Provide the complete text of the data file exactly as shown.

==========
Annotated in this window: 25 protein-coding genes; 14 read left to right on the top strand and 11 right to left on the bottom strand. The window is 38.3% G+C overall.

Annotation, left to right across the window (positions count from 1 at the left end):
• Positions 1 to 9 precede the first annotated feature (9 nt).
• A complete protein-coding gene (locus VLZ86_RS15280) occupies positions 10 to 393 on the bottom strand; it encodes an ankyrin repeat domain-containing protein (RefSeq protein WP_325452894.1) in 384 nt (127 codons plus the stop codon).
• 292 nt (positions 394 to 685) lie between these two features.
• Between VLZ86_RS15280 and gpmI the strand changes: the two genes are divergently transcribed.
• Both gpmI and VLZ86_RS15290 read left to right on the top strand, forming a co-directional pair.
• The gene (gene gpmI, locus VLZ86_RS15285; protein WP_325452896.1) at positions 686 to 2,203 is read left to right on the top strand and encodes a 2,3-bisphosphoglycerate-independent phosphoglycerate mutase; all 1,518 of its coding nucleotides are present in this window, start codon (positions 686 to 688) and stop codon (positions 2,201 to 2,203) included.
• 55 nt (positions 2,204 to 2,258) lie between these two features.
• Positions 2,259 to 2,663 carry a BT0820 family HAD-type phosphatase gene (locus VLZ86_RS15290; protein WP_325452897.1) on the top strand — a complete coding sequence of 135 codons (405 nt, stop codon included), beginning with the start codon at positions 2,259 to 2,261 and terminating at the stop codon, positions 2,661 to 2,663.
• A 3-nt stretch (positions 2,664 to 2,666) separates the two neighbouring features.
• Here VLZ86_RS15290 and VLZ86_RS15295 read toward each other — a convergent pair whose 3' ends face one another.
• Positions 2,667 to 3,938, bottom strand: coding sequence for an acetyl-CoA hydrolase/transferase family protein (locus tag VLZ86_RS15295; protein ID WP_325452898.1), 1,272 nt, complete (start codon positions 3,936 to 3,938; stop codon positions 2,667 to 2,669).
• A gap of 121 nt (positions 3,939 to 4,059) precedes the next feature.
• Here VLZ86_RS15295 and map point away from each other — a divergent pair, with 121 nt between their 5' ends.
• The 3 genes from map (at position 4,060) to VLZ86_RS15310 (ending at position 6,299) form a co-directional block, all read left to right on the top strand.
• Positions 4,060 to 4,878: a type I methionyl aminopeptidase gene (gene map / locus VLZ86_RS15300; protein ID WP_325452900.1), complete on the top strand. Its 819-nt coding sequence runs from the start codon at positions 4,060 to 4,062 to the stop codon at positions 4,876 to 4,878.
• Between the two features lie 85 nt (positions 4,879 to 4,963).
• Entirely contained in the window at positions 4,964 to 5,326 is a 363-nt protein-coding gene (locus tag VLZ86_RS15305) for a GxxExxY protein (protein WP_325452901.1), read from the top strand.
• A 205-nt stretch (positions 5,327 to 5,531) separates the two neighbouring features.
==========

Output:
Annotated in this window: 25 protein-coding genes; 14 read left to right on the top strand and 11 right to left on the bottom strand. The window is 38.3% G+C overall.

Annotation, left to right across the window (positions count from 1 at the left end):
• Positions 1 to 9 precede the first annotated feature (9 nt).
• A complete protein-coding gene (locus VLZ86_RS15280) occupies positions 10 to 393 on the bottom strand; it encodes an ankyrin repeat domain-containing protein (RefSeq protein WP_325452894.1) in 384 nt (127 codons plus the stop codon).
• 292 nt (positions 394 to 685) lie between these two features.
• Between VLZ86_RS15280 and gpmI the strand changes: the two genes are divergently transcribed.
• Both gpmI and VLZ86_RS15290 read left to right on the top strand, forming a co-directional pair.
• The gene (gene gpmI, locus VLZ86_RS15285; protein WP_325452896.1) at positions 686 to 2,203 is read left to right on the top strand and encodes a 2,3-bisphosphoglycerate-independent phosphoglycerate mutase; all 1,518 of its coding nucleotides are present in this window, start codon (positions 686 to 688) and stop codon (positions 2,201 to 2,203) included.
• 55 nt (positions 2,204 to 2,258) lie between these two features.
• Positions 2,259 to 2,663 carry a BT0820 family HAD-type phosphatase gene (locus VLZ86_RS15290; protein WP_325452897.1) on the top strand — a complete coding sequence of 135 codons (405 nt, stop codon included), beginning with the start codon at positions 2,259 to 2,261 and terminating at the stop codon, positions 2,661 to 2,663.
• A 3-nt stretch (positions 2,664 to 2,666) separates the two neighbouring features.
• Here VLZ86_RS15290 and VLZ86_RS15295 read toward each other — a convergent pair whose 3' ends face one another.
• Positions 2,667 to 3,938, bottom strand: coding sequence for an acetyl-CoA hydrolase/transferase family protein (locus tag VLZ86_RS15295; protein ID WP_325452898.1), 1,272 nt, complete (start codon positions 3,936 to 3,938; stop codon positions 2,667 to 2,669).
• A gap of 121 nt (positions 3,939 to 4,059) precedes the next feature.
• Here VLZ86_RS15295 and map point away from each other — a divergent pair, with 121 nt between their 5' ends.
• The 3 genes from map (at position 4,060) to VLZ86_RS15310 (ending at position 6,299) form a co-directional block, all read left to right on the top strand.
• Positions 4,060 to 4,878: a type I methionyl aminopeptidase gene (gene map / locus VLZ86_RS15300; protein ID WP_325452900.1), complete on the top strand. Its 819-nt coding sequence runs from the start codon at positions 4,060 to 4,062 to the stop codon at positions 4,876 to 4,878.
• Between the two features lie 85 nt (positions 4,879 to 4,963).
• Entirely contained in the window at positions 4,964 to 5,326 is a 363-nt protein-coding gene (locus tag VLZ86_RS15305) for a GxxExxY protein (protein WP_325452901.1), read from the top strand.
• A 205-nt stretch (positions 5,327 to 5,531) separates the two neighbouring features.